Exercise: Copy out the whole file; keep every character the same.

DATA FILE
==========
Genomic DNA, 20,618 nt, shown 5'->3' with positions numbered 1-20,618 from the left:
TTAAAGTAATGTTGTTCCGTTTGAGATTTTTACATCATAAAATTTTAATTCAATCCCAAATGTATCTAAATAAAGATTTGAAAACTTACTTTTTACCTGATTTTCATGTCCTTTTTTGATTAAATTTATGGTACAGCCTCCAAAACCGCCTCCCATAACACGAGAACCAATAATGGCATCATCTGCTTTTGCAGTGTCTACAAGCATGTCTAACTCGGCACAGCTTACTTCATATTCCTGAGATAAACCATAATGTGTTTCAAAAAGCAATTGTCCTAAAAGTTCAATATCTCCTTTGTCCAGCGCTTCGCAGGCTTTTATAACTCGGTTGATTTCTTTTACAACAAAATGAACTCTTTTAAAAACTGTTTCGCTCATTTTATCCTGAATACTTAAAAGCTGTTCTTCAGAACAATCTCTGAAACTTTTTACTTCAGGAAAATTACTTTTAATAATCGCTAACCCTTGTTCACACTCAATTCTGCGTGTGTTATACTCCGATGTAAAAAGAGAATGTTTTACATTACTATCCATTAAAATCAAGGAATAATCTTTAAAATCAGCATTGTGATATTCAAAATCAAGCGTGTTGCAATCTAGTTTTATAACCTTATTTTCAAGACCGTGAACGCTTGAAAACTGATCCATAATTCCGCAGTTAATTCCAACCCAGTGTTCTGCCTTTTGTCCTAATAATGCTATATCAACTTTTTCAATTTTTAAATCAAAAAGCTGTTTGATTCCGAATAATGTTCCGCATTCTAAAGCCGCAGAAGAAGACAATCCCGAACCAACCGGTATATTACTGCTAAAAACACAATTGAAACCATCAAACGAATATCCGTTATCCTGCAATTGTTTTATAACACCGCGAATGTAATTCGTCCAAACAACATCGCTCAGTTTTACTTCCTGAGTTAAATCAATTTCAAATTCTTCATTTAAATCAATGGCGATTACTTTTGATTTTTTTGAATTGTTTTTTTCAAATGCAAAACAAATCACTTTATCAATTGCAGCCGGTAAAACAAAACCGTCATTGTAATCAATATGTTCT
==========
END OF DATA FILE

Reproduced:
Genomic DNA, 20,618 nt, shown 5'->3' with positions numbered 1-20,618 from the left:
TTAAAGTAATGTTGTTCCGTTTGAGATTTTTACATCATAAAATTTTAATTCAATCCCAAATGTATCTAAATAAAGATTTGAAAACTTACTTTTTACCTGATTTTCATGTCCTTTTTTGATTAAATTTATGGTACAGCCTCCAAAACCGCCTCCCATAACACGAGAACCAATAATGGCATCATCTGCTTTTGCAGTGTCTACAAGCATGTCTAACTCGGCACAGCTTACTTCATATTCCTGAGATAAACCATAATGTGTTTCAAAAAGCAATTGTCCTAAAAGTTCAATATCTCCTTTGTCCAGCGCTTCGCAGGCTTTTATAACTCGGTTGATTTCTTTTACAACAAAATGAACTCTTTTAAAAACTGTTTCGCTCATTTTATCCTGAATACTTAAAAGCTGTTCTTCAGAACAATCTCTGAAACTTTTTACTTCAGGAAAATTACTTTTAATAATCGCTAACCCTTGTTCACACTCAATTCTGCGTGTGTTATACTCCGATGTAAAAAGAGAATGTTTTACATTACTATCCATTAAAATCAAGGAATAATCTTTAAAATCAGCATTGTGATATTCAAAATCAAGCGTGTTGCAATCTAGTTTTATAACCTTATTTTCAAGACCGTGAACGCTTGAAAACTGATCCATAATTCCGCAGTTAATTCCAACCCAGTGTTCTGCCTTTTGTCCTAATAATGCTATATCAACTTTTTCAATTTTTAAATCAAAAAGCTGTTTGATTCCGAATAATGTTCCGCATTCTAAAGCCGCAGAAGAAGACAATCCCGAACCAACCGGTATATTACTGCTAAAAACACAATTGAAACCATCAAACGAATATCCGTTATCCTGCAATTGTTTTATAACACCGCGAATGTAATTCGTCCAAACAACATCGCTCAGTTTTACTTCCTGAGTTAAATCAATTTCAAATTCTTCATTTAAATCAATGGCGATTACTTTTGATTTTTTTGAATTGTTTTTTTCAAATGCAAAACAAATCACTTTATCAATTGCAGCCGGTAAAACAAAACCGTCATTGTAATCAATATGTTCT